of angiotensin-converting enzyme: new class of orally active antihy- levels: studies in normal subjects and patients with essential hyper-
pertensive agents. Science. 1977;196:441444. tension. Kidney Int. 1978;14:619632.
2. Hollenberg NK. Implications of species difference for clinical investi- 27. Cooper WD, Glover DR, Kimber GR. Influence of age on blood
gation: studies on the renin-angiotensin system. Hypertension. 1999; pressure response to enalapril. Gerontology. 1987;33(suppl 1):48
35:150154. 54.
3. Bakhle YS, Vane JR. Pharmacokinetic function of the pulmonary 28. Chrysant SG, Danisa K, Kem DC, et al. Racial differences in pres-
circulation. Physiol Rev. 1974;54:10071045. sure, volume and renin interrelationships in essential hypertension.
4. Hornig B, Kohler C, Drexler H. Role of bradykinin in mediating Hypertension. 1979;1:136141.
vascular effects of angiotensin-converting enzyme inhibitors in 29. Blood pressure guidelines where are we now? Drug Ther Bull.
humans. Circulation. 1997;95:11151118. 2008;46:6569.
5. Bock KD, Gross F. Renin and angiotensin tachyphylaxis. Circ Res. 30. Mayer G. ACE genotype and ACE inhibitor response in kidney dis-
1961;9:10441050. ease: a perspective. Am J Kidney Dis. 2002;40:227235.
6. Chansel D, Morin JP, Borghi H, et al. Angiotensin I-converting 31. Ruggenenti P, Perna A, Zoccali C, et al. Chronic proteinuric nephr-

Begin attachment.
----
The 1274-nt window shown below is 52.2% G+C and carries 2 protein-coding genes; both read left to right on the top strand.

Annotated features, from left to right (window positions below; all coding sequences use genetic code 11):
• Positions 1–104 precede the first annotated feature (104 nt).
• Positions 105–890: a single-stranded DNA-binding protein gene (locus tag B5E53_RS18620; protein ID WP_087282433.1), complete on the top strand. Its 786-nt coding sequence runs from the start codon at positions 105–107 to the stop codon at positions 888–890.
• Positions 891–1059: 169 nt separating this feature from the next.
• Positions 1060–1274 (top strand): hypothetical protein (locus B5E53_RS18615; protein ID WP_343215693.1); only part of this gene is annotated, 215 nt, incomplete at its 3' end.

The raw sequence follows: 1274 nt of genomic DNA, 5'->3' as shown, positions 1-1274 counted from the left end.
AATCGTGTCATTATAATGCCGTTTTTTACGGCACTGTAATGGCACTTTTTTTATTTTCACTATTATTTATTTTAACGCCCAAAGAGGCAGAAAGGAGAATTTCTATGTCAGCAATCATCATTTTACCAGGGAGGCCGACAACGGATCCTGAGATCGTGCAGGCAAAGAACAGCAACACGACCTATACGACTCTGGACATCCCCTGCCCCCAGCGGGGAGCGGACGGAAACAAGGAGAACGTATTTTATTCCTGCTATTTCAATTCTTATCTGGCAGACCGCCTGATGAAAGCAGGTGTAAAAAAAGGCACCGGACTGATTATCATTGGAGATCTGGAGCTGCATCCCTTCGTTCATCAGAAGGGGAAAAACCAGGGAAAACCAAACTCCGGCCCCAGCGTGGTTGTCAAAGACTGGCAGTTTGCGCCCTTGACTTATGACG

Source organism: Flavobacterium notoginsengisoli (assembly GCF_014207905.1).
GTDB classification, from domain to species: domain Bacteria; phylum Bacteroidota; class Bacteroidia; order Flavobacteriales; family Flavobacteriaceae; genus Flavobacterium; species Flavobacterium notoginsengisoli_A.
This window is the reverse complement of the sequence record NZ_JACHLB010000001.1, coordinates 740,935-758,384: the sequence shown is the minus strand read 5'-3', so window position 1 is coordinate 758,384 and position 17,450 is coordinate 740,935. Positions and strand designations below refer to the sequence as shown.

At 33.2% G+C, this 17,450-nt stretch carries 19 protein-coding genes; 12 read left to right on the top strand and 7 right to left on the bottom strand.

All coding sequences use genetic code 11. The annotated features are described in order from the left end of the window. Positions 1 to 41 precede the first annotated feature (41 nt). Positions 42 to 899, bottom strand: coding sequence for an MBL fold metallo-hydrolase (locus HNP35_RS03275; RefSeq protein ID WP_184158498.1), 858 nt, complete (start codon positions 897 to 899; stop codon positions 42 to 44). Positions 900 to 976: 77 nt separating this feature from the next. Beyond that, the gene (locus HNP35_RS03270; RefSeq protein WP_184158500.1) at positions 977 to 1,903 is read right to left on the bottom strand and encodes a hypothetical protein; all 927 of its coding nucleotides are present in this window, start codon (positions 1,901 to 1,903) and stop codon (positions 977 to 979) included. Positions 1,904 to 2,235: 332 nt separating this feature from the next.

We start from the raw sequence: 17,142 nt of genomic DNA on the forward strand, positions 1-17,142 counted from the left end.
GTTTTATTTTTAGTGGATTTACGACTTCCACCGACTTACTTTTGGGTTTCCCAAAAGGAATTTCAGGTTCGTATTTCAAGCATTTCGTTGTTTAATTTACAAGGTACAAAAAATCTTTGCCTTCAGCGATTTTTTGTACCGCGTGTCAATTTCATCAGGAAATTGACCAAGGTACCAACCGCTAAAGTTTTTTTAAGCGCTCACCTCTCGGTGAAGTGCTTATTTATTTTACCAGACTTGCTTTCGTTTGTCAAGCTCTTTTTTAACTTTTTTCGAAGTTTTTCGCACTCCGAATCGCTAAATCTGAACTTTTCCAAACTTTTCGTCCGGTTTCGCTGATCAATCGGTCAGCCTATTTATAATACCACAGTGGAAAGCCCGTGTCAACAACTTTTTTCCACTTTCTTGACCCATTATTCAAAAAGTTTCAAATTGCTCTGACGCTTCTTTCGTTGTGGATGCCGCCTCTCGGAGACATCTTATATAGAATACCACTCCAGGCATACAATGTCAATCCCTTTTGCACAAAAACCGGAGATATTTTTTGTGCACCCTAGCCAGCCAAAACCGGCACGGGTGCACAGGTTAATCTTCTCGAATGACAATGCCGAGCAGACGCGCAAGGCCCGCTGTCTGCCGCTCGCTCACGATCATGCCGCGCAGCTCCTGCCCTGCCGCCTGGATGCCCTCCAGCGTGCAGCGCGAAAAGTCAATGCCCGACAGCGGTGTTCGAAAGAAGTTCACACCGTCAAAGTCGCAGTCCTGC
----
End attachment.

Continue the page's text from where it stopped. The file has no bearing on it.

enzyme in isolated human glomeruli. FEBS Lett. 1987;220:247 opathies II. Outcomes and response to treatment in a prospective
252. cohort of 352 patients: differences between women and men in
7. Sancho J, Re R, Burton J, et al. The role of the renin-angiotensin- relation to the ACE gene polymorphism. Gruppo Italiano di Studi
aldosterone system in cardiovascular homeostasis in normal human Epidemologici in Nefrologia (GISEN). J Am Soc Nephrol. 2000;11:
subjects. Circulation. 1976;53:400405. 8896.
8. Semplicini A, Rossi GP, Bongiovi S, et al. Time course of changes in 32. Gharavi AG, Lipkowitz MS, Diamond JA, et al. Deletion poly-
blood pressure, aldosterone and body fluids during enalapril treat- morphism of the angiotensin-converting enzyme gene is indepen-
ment: a double-blind randomized study vs hydrochlorothiazide plus dently associated with left ventricular mass and geometric remodeling
propranolol in essential hypertension. Clin Exp Pharmacol Physiol. in systemic hypertension. Am J Cardiol. 1996;77:13151319.
1986;13:1724. 33. Ruggenenti P, Bettinaglio P, Pinares F, et al. Angiotensin converting
9. Sweet CS, Brody MJ. Central inhibition of reflex vasodilatation by enzyme insertion deletion polymorphism and renoprotection in dia-
angiotensin and reduced renal pressure. Am J Physiol. 1970; betic and nondiabetic nephropathies. Clin J Am Soc Nephrol:
219:17511758. CJASN. 2008;3:15111525.
10. Fink GD, Haywood JR, Bryan WJ, et al. Central site for pressor 34. ALLHAT Officers Coordinators for the ALLHAT Collaborative
action of blood-borne angiotensin in rat. Am J Physiol. 1980; Research Group. Major outcomes in high-risk hypertensive patients
239:R358R361. randomized to angiotensin-converting enzyme inhibitor or calcium
11. Bader M, Peters J, Baltatu O, et al. Tissue renin-angiotensin systems: channel blocker vs diuretic: the antihypertensive and lipid-lowering